Open Access Repository

A high Froude number time domain strip theory applied to the seakeeping of semi-SWATHs


Downloads per month over past year

Holloway, DS 1999 , 'A high Froude number time domain strip theory applied to the seakeeping of semi-SWATHs', PhD thesis, University of Tasmania.

PDF (Whole Thesis)
02whole.pdf | Download (2MB)
Available under University of Tasmania Standard License.

| Preview


In recent years there has been a rapid growth in the fast passenger ferry industry. Initially speed was the main selling point for designers, builders and operators, but as competition and choice have increased passengers are demanding better seakeeping performance. In addition designers and builders are starting to see the benefits of better seakeeping not only in terms of passenger comfort but in terms of structural strength and loading, allowing reduced structural weight and its many associated advantages. Two aspects of the seakeeping of fast ships are addressed in this thesis: response computation and the behaviour of semi-SWATH designs.

Motion and load prediction for the practising naval architect has traditionally been done using strip theories, usually one closely related to the well known theory of Salvesen, Tuck and Faltinsen. This is a low Froude number theory, and although it is still being used, often successfully, for fast ships there is no rational justification for its validity in these cases. As speeds are increasing it is becoming imperative that an equivalent analysis tool suitable for higher Froude numbers be developed. This thesis proposes such a theory, based on calculation of two dimensional hydrodynamic potentials in a fixed reference frame in place of the traditional moving one. This strip theory of necessity is a time domain theory, which also allows the possibility of introducing non-linearities, random sea input, and even slamming events (although only the first of these is discussed in any detail in the thesis). Validation has involved comparison with traditional theory and tank testing. Most notably pitch and coupling effects have shown improved predictions, but heave tends to be over predicted. The main candidates for explanation of this phenomenon are argued to be wake shedding, hull entry effects, steady-unsteady interactions and three-dimensionality.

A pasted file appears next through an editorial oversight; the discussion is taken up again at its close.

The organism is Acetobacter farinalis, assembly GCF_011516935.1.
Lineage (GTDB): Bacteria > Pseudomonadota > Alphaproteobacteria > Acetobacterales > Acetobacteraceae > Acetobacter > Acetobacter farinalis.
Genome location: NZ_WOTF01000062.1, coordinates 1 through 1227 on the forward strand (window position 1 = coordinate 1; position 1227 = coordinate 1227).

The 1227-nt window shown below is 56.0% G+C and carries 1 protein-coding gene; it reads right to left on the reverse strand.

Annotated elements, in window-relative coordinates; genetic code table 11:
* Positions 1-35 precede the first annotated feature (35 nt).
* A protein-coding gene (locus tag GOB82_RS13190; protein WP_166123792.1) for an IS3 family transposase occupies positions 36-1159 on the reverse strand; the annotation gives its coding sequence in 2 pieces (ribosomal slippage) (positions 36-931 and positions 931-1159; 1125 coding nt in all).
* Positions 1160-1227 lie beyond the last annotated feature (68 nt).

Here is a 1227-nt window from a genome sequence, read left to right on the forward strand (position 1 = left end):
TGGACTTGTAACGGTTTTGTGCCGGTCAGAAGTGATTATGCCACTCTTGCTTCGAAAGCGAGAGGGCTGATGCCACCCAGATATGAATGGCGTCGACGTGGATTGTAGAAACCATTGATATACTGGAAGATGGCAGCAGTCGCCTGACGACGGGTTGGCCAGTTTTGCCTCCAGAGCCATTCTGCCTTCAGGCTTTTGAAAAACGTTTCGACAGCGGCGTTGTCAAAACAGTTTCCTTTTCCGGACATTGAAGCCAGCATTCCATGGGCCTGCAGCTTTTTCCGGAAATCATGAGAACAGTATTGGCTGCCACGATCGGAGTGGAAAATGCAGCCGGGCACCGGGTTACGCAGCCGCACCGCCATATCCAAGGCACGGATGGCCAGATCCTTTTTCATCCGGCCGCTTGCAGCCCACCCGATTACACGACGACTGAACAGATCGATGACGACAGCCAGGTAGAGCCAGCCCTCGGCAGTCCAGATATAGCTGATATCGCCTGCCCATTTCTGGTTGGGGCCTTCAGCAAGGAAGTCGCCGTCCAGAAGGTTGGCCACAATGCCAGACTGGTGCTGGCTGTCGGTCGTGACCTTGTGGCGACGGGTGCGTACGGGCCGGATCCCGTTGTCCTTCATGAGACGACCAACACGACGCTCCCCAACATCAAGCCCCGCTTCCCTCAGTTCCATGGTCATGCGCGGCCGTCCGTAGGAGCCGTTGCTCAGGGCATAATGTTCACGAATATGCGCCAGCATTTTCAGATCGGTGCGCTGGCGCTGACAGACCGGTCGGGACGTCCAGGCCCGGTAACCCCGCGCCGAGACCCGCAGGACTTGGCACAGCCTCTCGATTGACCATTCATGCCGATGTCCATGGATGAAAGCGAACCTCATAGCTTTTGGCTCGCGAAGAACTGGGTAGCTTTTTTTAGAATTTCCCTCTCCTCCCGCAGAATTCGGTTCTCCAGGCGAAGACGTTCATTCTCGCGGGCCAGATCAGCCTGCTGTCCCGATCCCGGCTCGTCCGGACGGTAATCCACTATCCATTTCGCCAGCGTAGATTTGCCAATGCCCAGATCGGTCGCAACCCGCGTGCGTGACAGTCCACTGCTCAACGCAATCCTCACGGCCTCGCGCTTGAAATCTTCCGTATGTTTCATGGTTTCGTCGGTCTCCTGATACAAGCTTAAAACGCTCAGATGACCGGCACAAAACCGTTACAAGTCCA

The majority of fast ferries being built at present have very conventional hull forms below the calm waterline. These have poorer seakeeping than their slower equivalents because their natural frequencies are encountered in longer waves, and traditionally designers have relied on lifting surfaces to counteract the increased motions. As these vessels get faster this approach will become less viable in terms of forces involved and appendage drag penalty. The type of hull form that will reduce motion accelerations without too much sacrifice of drag is not obvious, and a family of semi-SWATHs has been investigated as a possible alternative hull form. The investigation shows that as speed is increased the advantages of SWATH like forms become much greater if the criterion is to reduce accelerations.

Item Type: Thesis - PhD
Authors/Creators:Holloway, DS
Keywords: Froude, Naval Architecture, SWATH, Small Waterplane Area Twin Hull Vessel,
Copyright Information:

Copyright 1998 the Author - The University is continuing to endeavour to trace the copyright owner(s) and in the meantime this item has been reproduced here in good faith. We would be pleased to hear from the copyright owner(s).

Item Statistics: View statistics for this item

Actions (login required)

Item Control Page Item Control Page